These letters reflect the most recent development in the IRS’ efforts to identify and tax gain on virtual currency transactions. In 2014, the IRS issued IRS Notice 2014-21, which directs taxpayers to treat virtual currency as property. (See IRS Notice 2014-21.) The apparent intent of this treatment is to treat transactions involving virtual currency as taxable for federal income tax purposes, even where one virtual currency is exchanged for another.

 

The IRS separately issued a summons against Coinbase, a market exchange for Bitcoin, Ethereum and other virtual currencies, seeking information about its customers. Although Coinbase resisted, a federal district court eventually forced Coinbase to disclose to the IRS the taxpayer ID, name, birth date, address and historical transaction records of approximately 13,000 customers in early 2018. That same year, the IRS Large Business and International Division added cryptocurrency transactions to its list of compliance campaigns. (See IRS Announcement, IRS Announces the Identification and Selection of Five Large Business and International Compliance Campaigns (July 2, 2018).)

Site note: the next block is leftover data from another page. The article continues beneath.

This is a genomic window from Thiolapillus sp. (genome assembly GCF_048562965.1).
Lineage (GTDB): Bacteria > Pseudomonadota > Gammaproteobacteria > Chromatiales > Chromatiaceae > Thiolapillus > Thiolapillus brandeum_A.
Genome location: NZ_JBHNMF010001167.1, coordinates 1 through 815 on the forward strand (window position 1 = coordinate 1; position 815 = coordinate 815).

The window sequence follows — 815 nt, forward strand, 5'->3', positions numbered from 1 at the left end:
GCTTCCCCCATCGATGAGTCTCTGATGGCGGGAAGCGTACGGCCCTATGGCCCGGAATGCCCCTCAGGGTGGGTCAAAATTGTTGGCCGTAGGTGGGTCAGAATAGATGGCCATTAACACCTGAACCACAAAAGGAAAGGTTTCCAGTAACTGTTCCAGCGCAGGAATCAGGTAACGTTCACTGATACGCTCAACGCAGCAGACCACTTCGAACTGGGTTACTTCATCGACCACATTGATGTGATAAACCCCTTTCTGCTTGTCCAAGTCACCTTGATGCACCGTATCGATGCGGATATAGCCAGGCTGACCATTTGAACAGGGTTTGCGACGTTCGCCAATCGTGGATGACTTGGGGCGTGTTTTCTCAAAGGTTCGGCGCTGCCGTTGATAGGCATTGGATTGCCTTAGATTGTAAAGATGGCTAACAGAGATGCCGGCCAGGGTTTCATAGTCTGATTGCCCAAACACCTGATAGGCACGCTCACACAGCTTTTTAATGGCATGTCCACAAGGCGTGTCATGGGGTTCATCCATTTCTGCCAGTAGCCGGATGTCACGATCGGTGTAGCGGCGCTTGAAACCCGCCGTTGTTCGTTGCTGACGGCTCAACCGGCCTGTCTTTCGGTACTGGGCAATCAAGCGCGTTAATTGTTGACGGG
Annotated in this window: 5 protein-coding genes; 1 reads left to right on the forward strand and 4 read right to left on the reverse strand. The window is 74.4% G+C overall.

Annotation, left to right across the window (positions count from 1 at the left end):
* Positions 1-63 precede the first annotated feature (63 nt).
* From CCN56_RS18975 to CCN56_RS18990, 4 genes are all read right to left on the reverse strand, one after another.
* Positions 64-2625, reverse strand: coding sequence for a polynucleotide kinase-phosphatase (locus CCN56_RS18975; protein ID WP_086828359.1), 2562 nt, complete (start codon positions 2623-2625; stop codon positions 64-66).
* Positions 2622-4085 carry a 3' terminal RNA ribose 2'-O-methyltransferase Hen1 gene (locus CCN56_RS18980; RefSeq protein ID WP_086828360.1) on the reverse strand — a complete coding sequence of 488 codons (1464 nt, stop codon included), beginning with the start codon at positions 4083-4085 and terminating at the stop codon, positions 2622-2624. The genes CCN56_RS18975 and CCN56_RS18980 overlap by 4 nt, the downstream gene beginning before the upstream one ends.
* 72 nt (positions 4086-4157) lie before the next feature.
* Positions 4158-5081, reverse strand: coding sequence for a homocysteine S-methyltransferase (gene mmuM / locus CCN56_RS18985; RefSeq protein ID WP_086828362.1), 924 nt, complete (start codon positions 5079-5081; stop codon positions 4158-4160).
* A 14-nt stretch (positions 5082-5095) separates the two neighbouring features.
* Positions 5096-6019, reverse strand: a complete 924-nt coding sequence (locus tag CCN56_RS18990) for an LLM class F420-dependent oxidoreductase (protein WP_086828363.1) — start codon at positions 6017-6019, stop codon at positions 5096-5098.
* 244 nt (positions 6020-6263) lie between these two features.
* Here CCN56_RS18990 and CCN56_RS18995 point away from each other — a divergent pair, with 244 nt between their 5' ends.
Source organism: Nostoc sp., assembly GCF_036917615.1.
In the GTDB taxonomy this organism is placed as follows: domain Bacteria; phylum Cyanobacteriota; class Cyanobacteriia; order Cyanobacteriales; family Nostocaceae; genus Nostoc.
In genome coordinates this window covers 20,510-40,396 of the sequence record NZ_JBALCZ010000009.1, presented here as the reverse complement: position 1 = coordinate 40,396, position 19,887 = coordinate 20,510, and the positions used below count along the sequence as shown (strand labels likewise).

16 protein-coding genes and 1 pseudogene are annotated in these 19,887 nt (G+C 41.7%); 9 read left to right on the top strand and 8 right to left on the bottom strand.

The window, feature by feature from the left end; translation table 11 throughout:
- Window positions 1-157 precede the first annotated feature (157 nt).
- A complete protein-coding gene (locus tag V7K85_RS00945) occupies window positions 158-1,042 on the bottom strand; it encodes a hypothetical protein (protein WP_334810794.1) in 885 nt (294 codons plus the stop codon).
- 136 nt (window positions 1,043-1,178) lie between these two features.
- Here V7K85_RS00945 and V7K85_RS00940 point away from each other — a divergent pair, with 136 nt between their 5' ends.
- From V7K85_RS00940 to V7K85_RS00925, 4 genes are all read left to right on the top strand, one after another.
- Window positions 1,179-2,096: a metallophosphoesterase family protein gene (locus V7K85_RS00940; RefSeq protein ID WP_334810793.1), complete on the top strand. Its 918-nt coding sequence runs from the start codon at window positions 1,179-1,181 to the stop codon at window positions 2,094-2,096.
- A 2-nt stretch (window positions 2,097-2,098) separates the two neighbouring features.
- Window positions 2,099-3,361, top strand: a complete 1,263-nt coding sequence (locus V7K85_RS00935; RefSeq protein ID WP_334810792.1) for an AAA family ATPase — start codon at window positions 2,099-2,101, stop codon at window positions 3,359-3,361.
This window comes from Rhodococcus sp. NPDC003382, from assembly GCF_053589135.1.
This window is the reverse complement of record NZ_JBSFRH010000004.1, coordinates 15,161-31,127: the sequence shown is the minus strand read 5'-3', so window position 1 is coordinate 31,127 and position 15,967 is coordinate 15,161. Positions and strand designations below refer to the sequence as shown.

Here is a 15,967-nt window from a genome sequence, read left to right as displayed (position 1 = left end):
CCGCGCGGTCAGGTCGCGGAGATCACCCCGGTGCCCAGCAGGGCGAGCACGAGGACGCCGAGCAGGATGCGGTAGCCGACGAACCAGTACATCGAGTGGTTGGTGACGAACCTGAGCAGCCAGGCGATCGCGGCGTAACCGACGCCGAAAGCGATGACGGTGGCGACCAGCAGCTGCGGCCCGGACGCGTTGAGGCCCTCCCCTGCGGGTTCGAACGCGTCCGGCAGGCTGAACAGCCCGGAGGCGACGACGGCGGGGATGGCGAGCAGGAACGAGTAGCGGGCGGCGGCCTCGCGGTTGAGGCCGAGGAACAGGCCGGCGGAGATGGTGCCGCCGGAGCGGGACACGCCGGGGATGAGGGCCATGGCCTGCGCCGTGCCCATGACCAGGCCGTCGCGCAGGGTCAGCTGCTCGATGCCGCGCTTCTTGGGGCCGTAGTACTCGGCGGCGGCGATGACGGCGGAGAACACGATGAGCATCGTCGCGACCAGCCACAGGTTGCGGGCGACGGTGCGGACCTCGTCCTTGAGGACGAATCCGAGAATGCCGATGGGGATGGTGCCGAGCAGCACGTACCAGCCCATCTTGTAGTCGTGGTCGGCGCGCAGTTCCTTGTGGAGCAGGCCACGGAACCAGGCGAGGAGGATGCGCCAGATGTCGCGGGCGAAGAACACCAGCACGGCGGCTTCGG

The IRS Criminal Investigations Division similarly stated it intends to seek criminal charges in certain cases involving virtual currency transactions. (See CCN Markets, US Justice Department & IRS are in Hot Pursuit of Bitcoin Tax Evaders (June 25, 2019).) And for those taxpayers who owe money to the IRS, in December 2018 IRS Collections successfully seized virtual currency from a delinquent taxpayer and later revised the Form 433-A Collection Information Statement in February 2019 to add a specific question about the taxpayer’s virtual currency holdings. (See IRS Form 433-A available at https://www.irs.gov/pub/irs-pdf/f433a.pdf.)